'The Collapse of Complex Societies' and Social Media Driven Communities
I'm reading 'The Collapse of Complex Societies' by Joseph Tainter. It isn't an easy read, but it is expanding my thinking. Here are some of Tainter's thoughts on simple societies that made me think:
Personal political ambition is either restrained from expression, or channeled to fulfill a public good. The route to an elevated social position is to acquire a surplus of subsistence resources, and to distribute these in such a way that one establishes prestige in the community, and creates a following and a faction.
Although Tainter isn't writing about the internet, his research describes what I observe on the internet. The quote above describes the route to get a large social media following. This isn't a criticism, just an observation.
Tainter goes on,
Native Melanesian often refer to such an ambitious individual as a Big Man...A Big Man strives to build a following, but is never permanently successful. Since his influence is limited to his faction, extending that influence means extending the size of the following. At the same time, the loyalty of his existing followers must be constantly renewed through generosity.
Here is an interesting caution, though:
Herein lies a tension: as resources are allocated to expanding a faction, those available to retain previous loyalties must decline. As a Big Man attempts to expand his sphere of influence, he is likely to lose the springboard that makes this possible. Big Man systems contain thus a built-in, structural limitation on their scope, extent, and durability.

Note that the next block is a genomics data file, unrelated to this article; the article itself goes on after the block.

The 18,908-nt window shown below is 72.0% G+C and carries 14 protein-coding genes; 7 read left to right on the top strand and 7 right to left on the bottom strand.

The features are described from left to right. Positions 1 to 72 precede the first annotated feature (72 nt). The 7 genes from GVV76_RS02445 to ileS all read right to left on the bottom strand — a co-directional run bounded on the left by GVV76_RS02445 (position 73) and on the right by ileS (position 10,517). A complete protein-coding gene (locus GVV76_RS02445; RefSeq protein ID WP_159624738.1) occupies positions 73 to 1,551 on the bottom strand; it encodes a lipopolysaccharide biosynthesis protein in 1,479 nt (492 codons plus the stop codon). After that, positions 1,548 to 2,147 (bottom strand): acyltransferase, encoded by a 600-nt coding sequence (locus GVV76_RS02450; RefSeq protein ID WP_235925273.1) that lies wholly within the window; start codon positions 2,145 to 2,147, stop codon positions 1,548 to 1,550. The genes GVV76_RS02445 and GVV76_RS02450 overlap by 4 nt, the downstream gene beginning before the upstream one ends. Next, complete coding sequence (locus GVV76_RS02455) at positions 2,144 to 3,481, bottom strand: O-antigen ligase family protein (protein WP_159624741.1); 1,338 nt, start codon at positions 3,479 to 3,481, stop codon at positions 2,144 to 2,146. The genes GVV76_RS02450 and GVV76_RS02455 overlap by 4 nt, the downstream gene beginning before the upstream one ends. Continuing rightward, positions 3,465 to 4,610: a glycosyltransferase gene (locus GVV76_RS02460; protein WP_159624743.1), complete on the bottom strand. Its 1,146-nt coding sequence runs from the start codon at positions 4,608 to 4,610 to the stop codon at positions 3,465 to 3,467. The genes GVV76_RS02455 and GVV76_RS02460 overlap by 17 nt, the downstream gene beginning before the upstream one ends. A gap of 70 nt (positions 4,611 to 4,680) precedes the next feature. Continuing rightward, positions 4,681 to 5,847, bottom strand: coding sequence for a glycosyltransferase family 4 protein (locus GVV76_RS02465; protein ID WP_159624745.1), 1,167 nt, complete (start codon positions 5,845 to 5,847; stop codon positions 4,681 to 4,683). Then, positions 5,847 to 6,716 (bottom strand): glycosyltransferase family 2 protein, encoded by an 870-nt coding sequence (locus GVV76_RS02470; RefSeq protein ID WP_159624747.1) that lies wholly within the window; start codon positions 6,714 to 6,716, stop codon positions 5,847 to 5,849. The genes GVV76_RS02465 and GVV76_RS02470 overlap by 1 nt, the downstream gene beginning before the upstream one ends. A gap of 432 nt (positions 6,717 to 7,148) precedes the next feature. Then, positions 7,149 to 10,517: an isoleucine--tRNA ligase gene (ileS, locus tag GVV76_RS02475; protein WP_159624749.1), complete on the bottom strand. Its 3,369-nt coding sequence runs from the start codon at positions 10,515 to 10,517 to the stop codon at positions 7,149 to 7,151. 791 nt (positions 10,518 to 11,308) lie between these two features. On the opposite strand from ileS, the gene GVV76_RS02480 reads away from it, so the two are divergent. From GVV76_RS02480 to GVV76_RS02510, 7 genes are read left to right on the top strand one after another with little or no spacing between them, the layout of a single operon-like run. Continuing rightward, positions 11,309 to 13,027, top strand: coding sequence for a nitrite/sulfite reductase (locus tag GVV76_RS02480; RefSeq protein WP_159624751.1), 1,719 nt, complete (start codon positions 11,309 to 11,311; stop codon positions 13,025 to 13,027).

Mmmmm...I wonder if social media tools change this at all? At this point, I haven't thought about it enough to tell.
Social-Media-Driven-Communities (not Online Communities, because life is a blend of online and offline) organize themselves into tribes, much like simple societies. They often have one or more Big Men (or Women) who support and lead the tribe through generosity.
Yet, like complex societies, Social-Media-Driven-Communities are not based on familial connections. They are based on affinity (rather than geography). Consequently, they lack the stabilizing element of simples societies. They also lack the stabilizing elements of complex societies. That makes them very mercurial.
But being mercurial doesn't mean that you aren't important or that you don't have a significant role in the global community. North Korea. Iran. Michael Jackson.
How about you?
Does this match your observations? What are the ramifications of people from complex societies choosing to organize themselves as simple societies?